I must say I really love the blade concept, not so much by the annoying "data center cost saving" hype. I strongly doubt that 10 Xeon blades use much less power than 10 1U Xeon servers.
Power wise, the enclosure wants 4 16 Amp 3-pole plugs.. go figure :)
No, what I really like about blade servers is the ease of management and administration. The Dell Blade enclosures we got has 2 built in switch modules, DRAC/MC card and the optional IP-over-KVM module. All these cool modules are cheap so I can't imagine anyone ordering a blade enclosure without them.
Then we have the cable side of things. Each enclosure holds 10 servers, from the enclosure we have:
Thats 7 in total, compare to 10 1U servers:
Thats 80!! in total. Or about 180 meters of cables. Dang! If we would have had fibre-channel connectivity we would have saved another 18 cables.
Ok, now to what really counts. Price!
For us it started making sense after about 4-5 servers, thas just silly. The question was more "why not" to buy blades. Each blade came in at about £1350 (dual 3.2Ghz, 4Gb, 2x146Gb) and the enclosure itself was about a silly £1000 (including the modules). Thats £15000 for 10 machines, a similar speced PE 1850 costs about £1600. Not that much of saving you say, a lousy £1000 for 10 machines.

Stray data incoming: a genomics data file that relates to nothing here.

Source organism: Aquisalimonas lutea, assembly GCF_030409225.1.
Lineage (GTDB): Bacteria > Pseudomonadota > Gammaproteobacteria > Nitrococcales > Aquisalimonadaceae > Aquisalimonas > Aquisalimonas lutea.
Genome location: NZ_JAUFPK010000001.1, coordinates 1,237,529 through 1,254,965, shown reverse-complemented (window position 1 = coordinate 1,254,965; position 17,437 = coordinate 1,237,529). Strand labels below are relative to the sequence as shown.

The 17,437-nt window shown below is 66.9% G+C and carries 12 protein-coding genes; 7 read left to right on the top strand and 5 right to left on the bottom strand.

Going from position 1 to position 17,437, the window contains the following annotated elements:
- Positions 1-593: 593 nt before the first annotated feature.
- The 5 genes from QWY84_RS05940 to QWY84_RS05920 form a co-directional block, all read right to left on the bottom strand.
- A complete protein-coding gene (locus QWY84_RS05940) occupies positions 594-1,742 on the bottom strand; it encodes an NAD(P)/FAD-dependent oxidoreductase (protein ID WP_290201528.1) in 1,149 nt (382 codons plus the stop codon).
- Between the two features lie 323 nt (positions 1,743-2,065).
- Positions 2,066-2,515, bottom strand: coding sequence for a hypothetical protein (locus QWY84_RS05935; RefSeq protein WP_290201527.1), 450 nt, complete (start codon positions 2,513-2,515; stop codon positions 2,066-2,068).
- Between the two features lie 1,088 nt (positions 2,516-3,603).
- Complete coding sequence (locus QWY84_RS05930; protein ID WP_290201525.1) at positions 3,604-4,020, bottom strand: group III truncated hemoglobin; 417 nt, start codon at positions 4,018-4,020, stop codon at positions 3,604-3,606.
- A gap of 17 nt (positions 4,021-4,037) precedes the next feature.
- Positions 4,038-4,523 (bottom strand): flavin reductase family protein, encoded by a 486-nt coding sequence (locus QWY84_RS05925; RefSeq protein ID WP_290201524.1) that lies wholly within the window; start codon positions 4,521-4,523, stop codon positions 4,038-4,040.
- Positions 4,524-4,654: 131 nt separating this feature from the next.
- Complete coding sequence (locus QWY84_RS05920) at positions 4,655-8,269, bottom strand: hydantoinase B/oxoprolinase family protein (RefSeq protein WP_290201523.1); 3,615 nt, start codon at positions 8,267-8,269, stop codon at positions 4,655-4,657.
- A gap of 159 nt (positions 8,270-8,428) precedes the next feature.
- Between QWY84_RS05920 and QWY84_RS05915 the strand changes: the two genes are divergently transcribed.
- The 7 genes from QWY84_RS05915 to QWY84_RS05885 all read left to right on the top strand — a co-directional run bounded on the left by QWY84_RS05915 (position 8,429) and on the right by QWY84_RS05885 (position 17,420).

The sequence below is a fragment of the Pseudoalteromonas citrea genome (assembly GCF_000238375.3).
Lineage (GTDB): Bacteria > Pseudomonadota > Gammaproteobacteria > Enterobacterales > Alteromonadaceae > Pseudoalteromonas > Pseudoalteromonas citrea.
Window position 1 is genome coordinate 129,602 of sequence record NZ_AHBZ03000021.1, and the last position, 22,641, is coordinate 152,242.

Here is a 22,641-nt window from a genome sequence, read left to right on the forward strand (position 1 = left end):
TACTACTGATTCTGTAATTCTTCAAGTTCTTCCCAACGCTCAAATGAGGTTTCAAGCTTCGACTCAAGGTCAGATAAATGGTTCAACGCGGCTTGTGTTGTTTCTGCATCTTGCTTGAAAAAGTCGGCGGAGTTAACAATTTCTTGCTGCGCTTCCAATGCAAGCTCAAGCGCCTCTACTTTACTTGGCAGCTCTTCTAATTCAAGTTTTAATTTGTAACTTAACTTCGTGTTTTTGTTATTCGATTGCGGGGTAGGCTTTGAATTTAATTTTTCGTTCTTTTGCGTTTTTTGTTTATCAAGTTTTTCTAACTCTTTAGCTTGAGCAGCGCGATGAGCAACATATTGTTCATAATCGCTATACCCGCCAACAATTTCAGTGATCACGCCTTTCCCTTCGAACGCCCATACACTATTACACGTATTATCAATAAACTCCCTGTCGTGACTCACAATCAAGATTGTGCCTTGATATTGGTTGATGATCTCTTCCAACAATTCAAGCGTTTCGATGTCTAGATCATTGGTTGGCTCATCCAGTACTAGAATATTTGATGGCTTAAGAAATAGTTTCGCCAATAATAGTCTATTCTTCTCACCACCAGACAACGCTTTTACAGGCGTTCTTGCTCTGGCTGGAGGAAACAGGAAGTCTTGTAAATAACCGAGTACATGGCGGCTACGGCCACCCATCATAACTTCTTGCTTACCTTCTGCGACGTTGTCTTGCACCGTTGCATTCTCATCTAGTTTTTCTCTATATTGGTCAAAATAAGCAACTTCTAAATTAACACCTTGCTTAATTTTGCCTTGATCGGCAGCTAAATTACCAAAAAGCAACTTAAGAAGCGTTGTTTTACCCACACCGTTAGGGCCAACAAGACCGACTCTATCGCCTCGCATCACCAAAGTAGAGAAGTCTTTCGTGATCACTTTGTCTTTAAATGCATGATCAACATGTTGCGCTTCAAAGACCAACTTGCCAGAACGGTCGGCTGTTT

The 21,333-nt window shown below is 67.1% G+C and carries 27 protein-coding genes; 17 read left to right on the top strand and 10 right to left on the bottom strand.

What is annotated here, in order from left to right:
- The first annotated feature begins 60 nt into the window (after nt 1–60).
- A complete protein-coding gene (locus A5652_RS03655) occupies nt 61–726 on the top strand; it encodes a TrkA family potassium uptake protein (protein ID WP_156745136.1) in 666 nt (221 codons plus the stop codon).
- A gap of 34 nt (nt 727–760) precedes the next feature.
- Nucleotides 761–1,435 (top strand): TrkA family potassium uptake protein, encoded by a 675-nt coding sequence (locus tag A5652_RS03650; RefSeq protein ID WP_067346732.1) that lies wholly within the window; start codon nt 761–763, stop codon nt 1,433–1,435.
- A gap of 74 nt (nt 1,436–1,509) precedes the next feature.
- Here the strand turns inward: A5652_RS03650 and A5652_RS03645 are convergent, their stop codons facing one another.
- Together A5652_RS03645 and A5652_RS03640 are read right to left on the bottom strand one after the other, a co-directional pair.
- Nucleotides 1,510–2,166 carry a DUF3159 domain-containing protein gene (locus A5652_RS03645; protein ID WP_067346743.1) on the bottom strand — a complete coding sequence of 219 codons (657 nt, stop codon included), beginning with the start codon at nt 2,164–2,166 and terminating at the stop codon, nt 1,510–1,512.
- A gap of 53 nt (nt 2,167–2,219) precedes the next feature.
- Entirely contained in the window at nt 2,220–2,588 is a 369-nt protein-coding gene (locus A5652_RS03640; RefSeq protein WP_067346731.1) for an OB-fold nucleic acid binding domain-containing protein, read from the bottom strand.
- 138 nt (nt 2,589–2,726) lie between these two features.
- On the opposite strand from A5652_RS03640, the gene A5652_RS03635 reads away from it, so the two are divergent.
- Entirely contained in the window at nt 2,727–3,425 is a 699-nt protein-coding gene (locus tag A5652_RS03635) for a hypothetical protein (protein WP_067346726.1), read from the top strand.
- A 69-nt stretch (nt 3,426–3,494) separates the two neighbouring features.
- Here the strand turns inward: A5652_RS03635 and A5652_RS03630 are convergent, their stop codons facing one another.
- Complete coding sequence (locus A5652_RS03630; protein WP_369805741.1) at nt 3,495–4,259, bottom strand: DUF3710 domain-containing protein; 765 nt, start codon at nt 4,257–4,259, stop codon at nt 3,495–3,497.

But look at the extra costs around having 10 servers, take the 10 slots on a KVM switch, take the 18 extra ports in ethernet switches, take the freakin' cables. I'm assuming a cost of £1200 for a 16 port KVM switch, allocating 10 of those costs £750, 18 switch ports in two switches at £500 each is £416, 28 cat5 cables at perhaps 60 pounds for a pack.
I'm not counting the extra allocation of PDU's due to the fact the blade enclosure uses the previously mentioned 16A 3-pole sockets which of you probably have to have a few extra installed.
Now we have a cost saving of about £2260 per enclosure.
The biggest saving however will be in time, I'll blog about the ease of use another day. Funny enough the blades will be installed with a huge mix of opterating systems. Windows, both 2000 server and 2003 server, alongside Centos 3, Centos 4 and Solaris 10. Most of them running Weblogic, Websphere and Jboss.
And a small PS. Nooo, I could not have bought Opterons nor the new Conroe procs. These machines are going to be used mainly for application support mimicking customer environments. And as most people probably know, investment banks don't mix with the latest technology.